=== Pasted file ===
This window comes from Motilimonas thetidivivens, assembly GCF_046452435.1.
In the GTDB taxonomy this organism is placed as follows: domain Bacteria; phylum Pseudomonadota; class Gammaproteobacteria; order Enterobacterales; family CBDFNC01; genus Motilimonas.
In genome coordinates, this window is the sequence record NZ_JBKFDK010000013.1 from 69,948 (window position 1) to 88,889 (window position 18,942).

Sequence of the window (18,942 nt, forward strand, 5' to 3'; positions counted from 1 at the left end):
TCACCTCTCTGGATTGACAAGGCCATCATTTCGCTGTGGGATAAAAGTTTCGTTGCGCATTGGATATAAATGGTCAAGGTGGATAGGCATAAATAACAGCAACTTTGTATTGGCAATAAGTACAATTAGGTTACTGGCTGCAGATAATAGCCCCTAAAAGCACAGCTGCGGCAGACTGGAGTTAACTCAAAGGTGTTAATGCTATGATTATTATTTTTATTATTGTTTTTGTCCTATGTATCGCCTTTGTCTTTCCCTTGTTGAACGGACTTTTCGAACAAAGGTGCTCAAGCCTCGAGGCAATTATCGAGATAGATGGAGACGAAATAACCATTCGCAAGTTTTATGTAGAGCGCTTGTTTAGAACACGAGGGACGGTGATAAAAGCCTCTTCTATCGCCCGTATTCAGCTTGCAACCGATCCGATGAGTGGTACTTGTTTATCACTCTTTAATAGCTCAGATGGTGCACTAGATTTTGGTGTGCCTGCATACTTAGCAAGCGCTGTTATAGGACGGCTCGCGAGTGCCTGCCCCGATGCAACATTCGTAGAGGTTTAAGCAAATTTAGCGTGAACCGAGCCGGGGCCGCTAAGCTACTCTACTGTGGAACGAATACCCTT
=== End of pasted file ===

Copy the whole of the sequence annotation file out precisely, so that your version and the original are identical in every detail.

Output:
This window comes from Motilimonas thetidivivens, assembly GCF_046452435.1.
In the GTDB taxonomy this organism is placed as follows: domain Bacteria; phylum Pseudomonadota; class Gammaproteobacteria; order Enterobacterales; family CBDFNC01; genus Motilimonas.
In genome coordinates, this window is the sequence record NZ_JBKFDK010000013.1 from 69,948 (window position 1) to 88,889 (window position 18,942).

Sequence of the window (18,942 nt, forward strand, 5' to 3'; positions counted from 1 at the left end):
TCACCTCTCTGGATTGACAAGGCCATCATTTCGCTGTGGGATAAAAGTTTCGTTGCGCATTGGATATAAATGGTCAAGGTGGATAGGCATAAATAACAGCAACTTTGTATTGGCAATAAGTACAATTAGGTTACTGGCTGCAGATAATAGCCCCTAAAAGCACAGCTGCGGCAGACTGGAGTTAACTCAAAGGTGTTAATGCTATGATTATTATTTTTATTATTGTTTTTGTCCTATGTATCGCCTTTGTCTTTCCCTTGTTGAACGGACTTTTCGAACAAAGGTGCTCAAGCCTCGAGGCAATTATCGAGATAGATGGAGACGAAATAACCATTCGCAAGTTTTATGTAGAGCGCTTGTTTAGAACACGAGGGACGGTGATAAAAGCCTCTTCTATCGCCCGTATTCAGCTTGCAACCGATCCGATGAGTGGTACTTGTTTATCACTCTTTAATAGCTCAGATGGTGCACTAGATTTTGGTGTGCCTGCATACTTAGCAAGCGCTGTTATAGGACGGCTCGCGAGTGCCTGCCCCGATGCAACATTCGTAGAGGTTTAAGCAAATTTAGCGTGAACCGAGCCGGGGCCGCTAAGCTACTCTACTGTGGAACGAATACCCTT